24. 11. 2011
The first coronation of Karel IV, Roman king 26th of November 1346
Charles IV is undoubtedly one of the most important figures in Czech history. He was born on the 14th of May 1316 as the oldest son of John of Luxemburg and Elizabeth of Bohemia. Young Wenceslaus was sent to be educated at the French court and there he chose the name Charles at his Confirmation, a name which entered not only Czech history.
From the early forties Charles was the favorite papal curia, he was supported in his election as Roman ruler of by the then Pope Clement VI, Charles’ former teacher. In contrast, opponents of the papal hegemony concentrated around Ludwig of Bavaria, Charles’ adversary and Roman Emperor.
On the 11th of July 1346 not far from Rhens, Charles was elected as Roman king in opposition over Ludwig of Bavaria. He was not selected for the position randomly - on the hill above him was a royal throne made of stone. Charles was voted in by five of the seven electors: the Archbishop of Cologne, Archbishop of Mainz, Archbishop of Trier, the Saxon Duke Rudolf and the Czech King John, Charles’ father. Two other electors, the Margrave of Brandenburg and the County Palatine of the Rhine, refused to participate. Both of these electors supported Ludwig of Bavaria.
Charles was not crowed Roman King immediately, however. Charles and his father waited for the date in Trier while there was a turnaround in the French-English war. The coronation was postponed and John and Charles went to the aid of the French at the Battle of Crecy. John died in this battle, which meant that the wounded Charles became the King of Bohemia.
The coronation of the King of Rome finally took place on the 26th of November 1346. Ancient Aachen refused to recognize Karel as the new Holy Roman King so instead of the traditional Aachen or Cologne - cities that supported Ludwig of Bavaria and which refused to admit Charles through their gates - the event took place in Bonn. Charles was crowned with a replacement crown, since the true crown was in the possession of the House of Wittelsbach.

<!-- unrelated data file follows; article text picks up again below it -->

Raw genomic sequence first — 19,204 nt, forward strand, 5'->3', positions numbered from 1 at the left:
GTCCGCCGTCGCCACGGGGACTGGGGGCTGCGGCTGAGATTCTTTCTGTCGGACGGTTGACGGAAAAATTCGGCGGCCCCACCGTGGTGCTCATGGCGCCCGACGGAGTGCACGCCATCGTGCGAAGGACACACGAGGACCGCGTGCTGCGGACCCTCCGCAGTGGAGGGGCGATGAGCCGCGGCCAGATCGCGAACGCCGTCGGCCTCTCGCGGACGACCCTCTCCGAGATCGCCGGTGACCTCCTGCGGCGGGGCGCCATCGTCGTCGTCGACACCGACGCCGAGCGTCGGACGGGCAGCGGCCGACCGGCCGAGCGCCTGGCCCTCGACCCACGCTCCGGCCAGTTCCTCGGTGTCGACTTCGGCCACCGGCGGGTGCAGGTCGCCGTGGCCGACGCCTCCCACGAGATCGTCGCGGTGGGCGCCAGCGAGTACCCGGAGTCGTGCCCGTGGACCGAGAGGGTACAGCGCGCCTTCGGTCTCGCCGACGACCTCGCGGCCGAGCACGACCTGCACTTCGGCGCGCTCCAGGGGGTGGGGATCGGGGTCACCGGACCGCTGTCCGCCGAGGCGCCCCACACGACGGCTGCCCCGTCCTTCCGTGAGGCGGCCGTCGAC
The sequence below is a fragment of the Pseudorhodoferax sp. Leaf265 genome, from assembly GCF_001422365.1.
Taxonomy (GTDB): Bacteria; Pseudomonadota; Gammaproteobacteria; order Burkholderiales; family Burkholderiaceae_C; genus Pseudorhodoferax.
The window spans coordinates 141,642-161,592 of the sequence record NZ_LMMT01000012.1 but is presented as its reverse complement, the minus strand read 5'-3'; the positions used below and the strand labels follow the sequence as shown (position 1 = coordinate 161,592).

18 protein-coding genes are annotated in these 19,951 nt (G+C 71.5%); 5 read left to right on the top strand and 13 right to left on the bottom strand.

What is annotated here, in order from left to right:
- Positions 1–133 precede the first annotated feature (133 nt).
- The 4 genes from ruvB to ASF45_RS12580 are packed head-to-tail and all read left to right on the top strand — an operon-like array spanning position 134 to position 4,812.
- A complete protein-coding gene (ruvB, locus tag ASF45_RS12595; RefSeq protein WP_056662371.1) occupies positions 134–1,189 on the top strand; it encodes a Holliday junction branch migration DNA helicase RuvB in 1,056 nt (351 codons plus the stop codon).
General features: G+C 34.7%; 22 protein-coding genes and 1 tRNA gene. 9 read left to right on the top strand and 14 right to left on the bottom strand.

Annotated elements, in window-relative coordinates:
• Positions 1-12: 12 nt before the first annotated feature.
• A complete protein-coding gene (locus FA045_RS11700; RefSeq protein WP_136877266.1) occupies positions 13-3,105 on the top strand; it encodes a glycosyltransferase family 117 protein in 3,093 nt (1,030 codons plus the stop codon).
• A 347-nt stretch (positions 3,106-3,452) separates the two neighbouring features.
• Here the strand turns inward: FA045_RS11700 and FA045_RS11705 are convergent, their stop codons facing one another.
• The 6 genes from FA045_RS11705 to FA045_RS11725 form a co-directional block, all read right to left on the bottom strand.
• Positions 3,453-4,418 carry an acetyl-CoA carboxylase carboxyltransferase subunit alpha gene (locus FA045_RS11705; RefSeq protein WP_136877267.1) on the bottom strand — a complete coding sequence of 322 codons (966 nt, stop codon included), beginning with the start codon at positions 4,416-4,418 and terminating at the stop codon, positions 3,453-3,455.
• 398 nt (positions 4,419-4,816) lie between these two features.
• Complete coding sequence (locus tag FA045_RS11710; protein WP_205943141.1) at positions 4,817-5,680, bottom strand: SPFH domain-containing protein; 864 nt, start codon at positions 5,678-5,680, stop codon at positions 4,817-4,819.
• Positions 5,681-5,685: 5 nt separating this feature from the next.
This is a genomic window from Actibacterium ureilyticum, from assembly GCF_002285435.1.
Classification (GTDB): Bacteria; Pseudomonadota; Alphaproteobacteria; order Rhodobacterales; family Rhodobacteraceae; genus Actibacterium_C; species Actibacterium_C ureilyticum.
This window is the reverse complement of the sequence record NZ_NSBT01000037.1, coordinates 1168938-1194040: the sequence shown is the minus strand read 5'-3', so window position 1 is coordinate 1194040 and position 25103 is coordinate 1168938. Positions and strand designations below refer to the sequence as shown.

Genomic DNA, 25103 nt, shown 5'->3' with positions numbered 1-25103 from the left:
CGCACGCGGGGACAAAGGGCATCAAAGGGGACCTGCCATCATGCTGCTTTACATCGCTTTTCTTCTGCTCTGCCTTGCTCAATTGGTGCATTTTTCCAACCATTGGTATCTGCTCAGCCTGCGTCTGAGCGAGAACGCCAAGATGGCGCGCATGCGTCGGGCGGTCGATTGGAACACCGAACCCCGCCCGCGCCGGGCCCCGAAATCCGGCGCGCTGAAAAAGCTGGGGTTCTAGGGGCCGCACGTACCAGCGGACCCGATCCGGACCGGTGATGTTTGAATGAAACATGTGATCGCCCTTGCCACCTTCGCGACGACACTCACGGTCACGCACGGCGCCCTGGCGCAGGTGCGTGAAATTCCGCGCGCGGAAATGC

In 1347, Charles’ opponent Ludwig of Bavaria died suddenly while hunting. This, of course, did not end the struggle for the Holy Roman throne. It was continued by Ludwig of Brandenburg, who tried to promote the English King Edward III as king in opposition. Charles was re-elected and crowned in 1349. This time, the coronation took place with all the pomp of the ancient Aachen. Charles was seated on the throne of Charlemagne. The historic crown, which was still in possession of the House of Wittelsbach, was once again not used at the coronation. The crown that was placed on Charles’ head is still preserved in Aachen as it was installed on the reliquary bust of Charlemagne.
From the time of the second coronation, Charles was recognized as the one true Holy Roman monarch, yet he still had to wait to be named emperor. In 1355, after a journey to Rome lasting several months, he was proclaimed Roman Emperor by the Pope. In contrast to his coronation as king, the imperial crown of the Holy Roman Empire, probably originating from the year 962 when Ota the first was crowned, was used at his coronation as emperor, as well as other sacraments of the Holy Roman Empire, which Charles and his entourage received from the heirs of Ludwig of Bavaria.
Charles’ position as the Holy Roman King and later Emperor was important for Luxembourg and therefore for the Czech kingdom. From these important positions of power Charles IV was successful in influencing the position of the Bohemian Kingdom within the Holy Roman Empire and also tried.
Author of the text: Michaela Ducháčková